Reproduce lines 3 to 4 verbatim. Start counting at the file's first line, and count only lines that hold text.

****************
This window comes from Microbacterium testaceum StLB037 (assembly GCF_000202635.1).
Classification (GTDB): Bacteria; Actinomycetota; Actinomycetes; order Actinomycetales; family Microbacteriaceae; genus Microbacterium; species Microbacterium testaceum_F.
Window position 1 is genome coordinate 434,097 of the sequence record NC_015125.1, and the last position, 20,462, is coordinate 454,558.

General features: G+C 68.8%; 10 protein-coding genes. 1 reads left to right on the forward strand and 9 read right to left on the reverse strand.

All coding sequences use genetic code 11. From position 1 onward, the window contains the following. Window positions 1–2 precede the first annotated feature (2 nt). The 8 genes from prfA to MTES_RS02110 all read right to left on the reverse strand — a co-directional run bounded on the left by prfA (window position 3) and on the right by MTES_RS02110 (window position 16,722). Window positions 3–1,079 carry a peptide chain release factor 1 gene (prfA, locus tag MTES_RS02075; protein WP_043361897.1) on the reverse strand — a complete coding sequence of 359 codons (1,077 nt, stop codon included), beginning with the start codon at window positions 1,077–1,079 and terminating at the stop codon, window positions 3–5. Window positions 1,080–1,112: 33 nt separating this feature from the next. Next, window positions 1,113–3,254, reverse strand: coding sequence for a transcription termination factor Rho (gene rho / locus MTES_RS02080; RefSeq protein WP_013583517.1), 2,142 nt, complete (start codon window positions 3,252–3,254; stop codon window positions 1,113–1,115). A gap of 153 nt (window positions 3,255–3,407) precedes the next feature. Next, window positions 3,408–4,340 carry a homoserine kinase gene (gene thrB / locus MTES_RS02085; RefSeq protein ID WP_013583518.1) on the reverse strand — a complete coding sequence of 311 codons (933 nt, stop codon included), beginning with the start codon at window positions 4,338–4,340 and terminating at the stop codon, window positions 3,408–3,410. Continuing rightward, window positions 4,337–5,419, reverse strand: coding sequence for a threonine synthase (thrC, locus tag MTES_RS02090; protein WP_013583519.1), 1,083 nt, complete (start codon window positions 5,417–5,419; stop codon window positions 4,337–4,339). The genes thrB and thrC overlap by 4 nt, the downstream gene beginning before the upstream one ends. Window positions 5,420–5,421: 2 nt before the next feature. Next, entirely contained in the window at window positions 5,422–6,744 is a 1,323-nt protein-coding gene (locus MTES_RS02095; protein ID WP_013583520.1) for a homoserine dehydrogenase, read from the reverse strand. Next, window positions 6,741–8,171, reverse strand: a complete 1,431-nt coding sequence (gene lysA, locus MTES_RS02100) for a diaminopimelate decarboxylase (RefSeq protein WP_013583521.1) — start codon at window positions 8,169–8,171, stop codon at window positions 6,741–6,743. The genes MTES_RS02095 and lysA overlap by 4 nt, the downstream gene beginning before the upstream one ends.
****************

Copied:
Window position 1 is genome coordinate 434,097 of the sequence record NC_015125.1, and the last position, 20,462, is coordinate 454,558.

General features: G+C 68.8%; 10 protein-coding genes. 1 reads left to right on the forward strand and 9 read right to left on the reverse strand.